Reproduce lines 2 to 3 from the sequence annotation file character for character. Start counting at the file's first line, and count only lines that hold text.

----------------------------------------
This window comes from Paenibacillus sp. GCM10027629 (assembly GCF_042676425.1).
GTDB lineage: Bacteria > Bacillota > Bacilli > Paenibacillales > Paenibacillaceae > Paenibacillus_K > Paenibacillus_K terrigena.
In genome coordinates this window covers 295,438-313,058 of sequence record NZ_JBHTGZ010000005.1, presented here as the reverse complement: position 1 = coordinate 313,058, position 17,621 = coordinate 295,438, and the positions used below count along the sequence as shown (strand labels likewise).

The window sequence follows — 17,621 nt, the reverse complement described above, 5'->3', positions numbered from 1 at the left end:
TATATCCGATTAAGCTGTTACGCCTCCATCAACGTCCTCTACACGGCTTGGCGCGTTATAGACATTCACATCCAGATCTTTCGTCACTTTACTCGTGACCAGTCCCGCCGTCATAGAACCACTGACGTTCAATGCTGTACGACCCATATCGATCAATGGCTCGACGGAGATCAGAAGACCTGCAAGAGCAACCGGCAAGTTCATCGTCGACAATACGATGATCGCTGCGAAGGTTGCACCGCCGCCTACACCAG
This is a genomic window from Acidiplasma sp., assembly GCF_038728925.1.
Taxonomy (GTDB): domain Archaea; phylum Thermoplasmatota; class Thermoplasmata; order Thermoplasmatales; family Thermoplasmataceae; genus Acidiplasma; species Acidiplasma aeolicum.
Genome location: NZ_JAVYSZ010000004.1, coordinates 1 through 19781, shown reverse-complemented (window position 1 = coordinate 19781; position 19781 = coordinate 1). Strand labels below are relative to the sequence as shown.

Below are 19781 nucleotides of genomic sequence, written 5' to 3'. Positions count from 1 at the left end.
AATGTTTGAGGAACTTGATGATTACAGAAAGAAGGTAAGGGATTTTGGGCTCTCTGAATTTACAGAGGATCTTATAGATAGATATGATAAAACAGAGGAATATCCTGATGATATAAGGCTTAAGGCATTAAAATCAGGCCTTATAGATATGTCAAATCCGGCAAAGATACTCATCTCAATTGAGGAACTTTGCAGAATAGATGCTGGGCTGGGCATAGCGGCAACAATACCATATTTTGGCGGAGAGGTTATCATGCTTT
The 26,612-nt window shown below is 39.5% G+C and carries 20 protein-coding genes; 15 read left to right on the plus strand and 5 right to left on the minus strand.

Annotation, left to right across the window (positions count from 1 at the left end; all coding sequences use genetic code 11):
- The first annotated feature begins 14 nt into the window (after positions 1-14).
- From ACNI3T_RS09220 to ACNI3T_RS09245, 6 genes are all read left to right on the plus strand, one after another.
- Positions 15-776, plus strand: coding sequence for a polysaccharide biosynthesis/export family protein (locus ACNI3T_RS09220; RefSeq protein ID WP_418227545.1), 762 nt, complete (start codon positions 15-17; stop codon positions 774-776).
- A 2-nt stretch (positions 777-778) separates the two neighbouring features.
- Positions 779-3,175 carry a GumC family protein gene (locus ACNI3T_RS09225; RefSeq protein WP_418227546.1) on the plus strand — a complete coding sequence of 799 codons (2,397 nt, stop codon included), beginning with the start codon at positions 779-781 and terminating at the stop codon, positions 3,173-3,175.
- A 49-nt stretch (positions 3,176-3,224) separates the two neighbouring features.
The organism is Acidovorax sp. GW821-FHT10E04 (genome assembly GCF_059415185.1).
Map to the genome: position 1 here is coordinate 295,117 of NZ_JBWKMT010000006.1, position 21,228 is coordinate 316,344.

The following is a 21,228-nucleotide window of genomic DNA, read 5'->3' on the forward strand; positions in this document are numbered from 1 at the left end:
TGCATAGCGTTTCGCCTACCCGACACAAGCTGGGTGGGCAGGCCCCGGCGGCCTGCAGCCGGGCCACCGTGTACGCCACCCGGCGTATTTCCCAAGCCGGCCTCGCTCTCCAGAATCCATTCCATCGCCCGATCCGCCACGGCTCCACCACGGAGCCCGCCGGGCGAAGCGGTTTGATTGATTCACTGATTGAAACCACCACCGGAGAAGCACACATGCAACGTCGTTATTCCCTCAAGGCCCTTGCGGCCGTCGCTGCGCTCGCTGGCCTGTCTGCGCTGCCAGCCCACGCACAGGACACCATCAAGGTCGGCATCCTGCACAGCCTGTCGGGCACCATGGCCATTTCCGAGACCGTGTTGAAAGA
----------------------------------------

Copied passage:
GTDB lineage: Bacteria > Bacillota > Bacilli > Paenibacillales > Paenibacillaceae > Paenibacillus_K > Paenibacillus_K terrigena.
In genome coordinates this window covers 295,438-313,058 of sequence record NZ_JBHTGZ010000005.1, presented here as the reverse complement: position 1 = coordinate 313,058, position 17,621 = coordinate 295,438, and the positions used below count along the sequence as shown (strand labels likewise).